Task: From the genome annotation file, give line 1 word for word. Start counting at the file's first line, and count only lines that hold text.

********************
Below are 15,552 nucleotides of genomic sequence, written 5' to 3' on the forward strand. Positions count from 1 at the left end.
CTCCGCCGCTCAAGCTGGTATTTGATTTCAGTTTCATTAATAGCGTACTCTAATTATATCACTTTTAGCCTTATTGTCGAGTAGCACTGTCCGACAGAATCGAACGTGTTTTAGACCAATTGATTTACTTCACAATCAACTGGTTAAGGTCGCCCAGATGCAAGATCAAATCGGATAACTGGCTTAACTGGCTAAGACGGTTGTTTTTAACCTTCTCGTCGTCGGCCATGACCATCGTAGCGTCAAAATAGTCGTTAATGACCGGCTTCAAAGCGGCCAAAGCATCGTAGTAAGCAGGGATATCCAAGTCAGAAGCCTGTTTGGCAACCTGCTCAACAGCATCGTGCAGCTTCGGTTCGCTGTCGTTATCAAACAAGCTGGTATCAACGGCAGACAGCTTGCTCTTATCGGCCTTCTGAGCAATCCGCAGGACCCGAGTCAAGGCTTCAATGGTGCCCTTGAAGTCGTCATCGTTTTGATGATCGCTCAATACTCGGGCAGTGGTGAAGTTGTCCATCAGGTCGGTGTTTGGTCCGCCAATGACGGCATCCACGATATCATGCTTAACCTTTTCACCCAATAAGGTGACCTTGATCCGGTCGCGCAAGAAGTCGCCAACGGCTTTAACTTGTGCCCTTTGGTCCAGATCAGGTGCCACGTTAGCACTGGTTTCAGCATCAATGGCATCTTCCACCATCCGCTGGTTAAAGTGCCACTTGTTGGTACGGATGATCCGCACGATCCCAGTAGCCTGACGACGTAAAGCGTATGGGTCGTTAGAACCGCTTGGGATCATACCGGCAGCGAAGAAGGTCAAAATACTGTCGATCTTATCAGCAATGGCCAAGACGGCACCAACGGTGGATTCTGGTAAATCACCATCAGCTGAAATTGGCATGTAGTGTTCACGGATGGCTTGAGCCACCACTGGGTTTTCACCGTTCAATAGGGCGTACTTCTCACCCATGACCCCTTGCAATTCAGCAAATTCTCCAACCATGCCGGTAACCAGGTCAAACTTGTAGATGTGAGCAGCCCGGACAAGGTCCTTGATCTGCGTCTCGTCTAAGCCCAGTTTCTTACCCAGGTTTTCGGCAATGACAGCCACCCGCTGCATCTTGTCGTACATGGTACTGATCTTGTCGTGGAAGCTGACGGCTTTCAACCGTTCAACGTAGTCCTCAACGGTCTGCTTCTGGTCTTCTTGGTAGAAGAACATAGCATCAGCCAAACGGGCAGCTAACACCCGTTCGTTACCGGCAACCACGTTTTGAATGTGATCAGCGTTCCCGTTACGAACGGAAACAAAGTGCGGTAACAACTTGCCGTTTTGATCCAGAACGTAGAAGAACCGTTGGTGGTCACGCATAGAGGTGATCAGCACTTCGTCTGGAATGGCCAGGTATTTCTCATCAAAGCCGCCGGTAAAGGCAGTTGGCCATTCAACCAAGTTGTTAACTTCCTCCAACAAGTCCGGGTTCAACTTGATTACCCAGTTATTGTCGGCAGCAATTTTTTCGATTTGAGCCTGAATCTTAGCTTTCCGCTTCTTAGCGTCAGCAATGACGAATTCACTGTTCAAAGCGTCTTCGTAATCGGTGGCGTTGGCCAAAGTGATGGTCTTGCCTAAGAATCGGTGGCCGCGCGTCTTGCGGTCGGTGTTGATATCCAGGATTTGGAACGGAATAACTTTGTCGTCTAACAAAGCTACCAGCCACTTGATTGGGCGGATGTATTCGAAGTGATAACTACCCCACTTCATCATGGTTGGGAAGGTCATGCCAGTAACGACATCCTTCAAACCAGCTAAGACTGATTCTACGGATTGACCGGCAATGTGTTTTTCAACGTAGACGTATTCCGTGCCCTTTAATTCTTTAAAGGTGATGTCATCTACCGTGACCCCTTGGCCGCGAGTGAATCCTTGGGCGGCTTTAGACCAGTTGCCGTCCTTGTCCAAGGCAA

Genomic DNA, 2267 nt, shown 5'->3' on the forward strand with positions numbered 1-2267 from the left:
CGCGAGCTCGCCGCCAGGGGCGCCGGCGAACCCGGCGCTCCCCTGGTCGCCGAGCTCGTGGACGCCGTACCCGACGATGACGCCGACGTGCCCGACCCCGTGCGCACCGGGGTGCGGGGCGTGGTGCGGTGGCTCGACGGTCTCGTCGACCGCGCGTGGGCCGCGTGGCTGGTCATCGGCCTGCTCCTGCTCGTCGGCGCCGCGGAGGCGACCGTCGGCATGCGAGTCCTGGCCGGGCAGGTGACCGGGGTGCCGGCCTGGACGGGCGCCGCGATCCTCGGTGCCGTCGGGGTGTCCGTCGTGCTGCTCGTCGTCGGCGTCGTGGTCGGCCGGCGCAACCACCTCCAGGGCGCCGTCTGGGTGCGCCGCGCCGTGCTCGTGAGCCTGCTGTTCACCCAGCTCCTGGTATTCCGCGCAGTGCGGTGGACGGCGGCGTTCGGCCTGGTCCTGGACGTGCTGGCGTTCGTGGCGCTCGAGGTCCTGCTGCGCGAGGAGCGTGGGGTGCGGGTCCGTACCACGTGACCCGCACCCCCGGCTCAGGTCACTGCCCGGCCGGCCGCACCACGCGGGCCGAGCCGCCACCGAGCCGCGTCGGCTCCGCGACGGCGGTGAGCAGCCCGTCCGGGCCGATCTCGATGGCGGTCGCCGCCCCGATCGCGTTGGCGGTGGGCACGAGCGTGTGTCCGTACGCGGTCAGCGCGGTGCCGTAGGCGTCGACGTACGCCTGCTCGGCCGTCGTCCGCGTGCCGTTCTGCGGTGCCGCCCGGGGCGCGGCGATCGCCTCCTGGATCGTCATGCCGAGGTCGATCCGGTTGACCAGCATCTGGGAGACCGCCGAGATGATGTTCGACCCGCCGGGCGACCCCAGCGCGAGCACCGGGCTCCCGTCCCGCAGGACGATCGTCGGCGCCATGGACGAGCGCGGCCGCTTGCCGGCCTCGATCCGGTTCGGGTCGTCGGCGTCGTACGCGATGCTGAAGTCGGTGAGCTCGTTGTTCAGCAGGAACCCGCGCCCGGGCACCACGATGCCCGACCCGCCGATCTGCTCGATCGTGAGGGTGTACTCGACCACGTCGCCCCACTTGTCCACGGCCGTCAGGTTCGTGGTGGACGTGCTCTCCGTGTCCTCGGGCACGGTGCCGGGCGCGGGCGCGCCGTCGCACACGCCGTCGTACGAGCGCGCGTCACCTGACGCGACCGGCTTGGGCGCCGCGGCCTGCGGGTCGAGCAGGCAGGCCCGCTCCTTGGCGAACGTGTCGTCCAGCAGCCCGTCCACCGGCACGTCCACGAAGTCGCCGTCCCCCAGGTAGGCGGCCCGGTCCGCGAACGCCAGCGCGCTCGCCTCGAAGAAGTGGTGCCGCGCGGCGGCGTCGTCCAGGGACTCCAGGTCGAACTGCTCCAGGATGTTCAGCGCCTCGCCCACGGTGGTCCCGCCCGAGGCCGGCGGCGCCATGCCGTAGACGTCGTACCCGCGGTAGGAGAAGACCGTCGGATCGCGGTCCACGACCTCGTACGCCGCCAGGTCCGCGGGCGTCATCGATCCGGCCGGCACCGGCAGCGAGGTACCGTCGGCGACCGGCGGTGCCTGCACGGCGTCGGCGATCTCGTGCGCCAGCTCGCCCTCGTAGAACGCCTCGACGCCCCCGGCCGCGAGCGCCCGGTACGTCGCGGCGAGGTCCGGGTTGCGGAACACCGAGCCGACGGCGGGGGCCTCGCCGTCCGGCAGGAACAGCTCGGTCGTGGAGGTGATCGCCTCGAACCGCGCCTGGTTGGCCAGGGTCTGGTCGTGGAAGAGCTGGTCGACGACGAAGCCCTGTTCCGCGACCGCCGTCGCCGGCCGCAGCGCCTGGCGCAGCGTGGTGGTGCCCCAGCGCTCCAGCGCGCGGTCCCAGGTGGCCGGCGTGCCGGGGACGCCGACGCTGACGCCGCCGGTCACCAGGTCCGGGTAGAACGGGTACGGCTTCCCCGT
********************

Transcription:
Below are 15,552 nucleotides of genomic sequence, written 5' to 3' on the forward strand. Positions count from 1 at the left end.